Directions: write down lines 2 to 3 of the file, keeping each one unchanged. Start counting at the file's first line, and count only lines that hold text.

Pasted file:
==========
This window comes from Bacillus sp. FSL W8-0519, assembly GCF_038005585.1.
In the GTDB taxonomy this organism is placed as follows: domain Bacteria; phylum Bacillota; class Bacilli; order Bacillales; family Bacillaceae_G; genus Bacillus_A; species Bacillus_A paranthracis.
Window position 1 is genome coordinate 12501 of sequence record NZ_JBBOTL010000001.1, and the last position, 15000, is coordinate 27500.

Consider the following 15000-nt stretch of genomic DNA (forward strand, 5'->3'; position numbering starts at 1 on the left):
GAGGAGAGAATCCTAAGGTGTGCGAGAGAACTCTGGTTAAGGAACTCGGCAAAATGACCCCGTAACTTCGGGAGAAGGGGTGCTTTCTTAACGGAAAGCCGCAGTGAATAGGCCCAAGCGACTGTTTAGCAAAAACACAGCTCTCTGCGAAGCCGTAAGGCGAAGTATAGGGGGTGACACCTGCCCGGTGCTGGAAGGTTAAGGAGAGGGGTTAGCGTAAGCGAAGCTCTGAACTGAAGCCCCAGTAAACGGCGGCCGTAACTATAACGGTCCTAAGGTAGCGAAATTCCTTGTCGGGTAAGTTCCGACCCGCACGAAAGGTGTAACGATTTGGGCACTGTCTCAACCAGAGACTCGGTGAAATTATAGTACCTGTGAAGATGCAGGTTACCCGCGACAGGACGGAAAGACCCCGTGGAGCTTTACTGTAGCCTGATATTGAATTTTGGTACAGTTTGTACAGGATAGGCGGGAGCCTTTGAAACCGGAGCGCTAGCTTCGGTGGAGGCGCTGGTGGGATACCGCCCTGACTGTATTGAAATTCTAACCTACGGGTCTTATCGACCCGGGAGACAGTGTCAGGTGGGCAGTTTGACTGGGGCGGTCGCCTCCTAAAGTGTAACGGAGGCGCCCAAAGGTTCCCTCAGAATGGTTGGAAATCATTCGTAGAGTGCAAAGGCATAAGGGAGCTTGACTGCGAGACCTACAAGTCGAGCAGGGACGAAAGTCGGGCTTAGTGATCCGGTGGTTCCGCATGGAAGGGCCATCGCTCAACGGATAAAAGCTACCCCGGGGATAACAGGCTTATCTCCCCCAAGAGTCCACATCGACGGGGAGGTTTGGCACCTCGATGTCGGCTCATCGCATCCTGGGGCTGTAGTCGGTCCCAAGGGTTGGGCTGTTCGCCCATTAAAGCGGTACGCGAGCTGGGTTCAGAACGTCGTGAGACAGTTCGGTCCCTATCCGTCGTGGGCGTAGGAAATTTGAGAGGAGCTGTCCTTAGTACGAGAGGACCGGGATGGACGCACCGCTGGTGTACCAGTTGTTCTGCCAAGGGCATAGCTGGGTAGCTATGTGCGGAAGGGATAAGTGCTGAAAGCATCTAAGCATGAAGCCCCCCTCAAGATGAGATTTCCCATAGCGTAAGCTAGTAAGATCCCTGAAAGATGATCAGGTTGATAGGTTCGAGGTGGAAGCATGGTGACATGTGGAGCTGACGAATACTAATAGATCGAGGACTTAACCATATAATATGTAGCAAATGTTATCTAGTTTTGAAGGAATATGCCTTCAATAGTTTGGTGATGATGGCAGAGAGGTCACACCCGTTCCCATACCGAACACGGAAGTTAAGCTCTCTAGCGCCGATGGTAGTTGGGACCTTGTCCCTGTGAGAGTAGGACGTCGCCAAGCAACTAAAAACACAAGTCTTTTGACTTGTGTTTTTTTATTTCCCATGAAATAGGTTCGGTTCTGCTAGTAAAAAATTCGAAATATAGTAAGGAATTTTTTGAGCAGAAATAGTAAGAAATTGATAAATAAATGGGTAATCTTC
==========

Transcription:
In the GTDB taxonomy this organism is placed as follows: domain Bacteria; phylum Bacillota; class Bacilli; order Bacillales; family Bacillaceae_G; genus Bacillus_A; species Bacillus_A paranthracis.
Window position 1 is genome coordinate 12501 of sequence record NZ_JBBOTL010000001.1, and the last position, 15000, is coordinate 27500.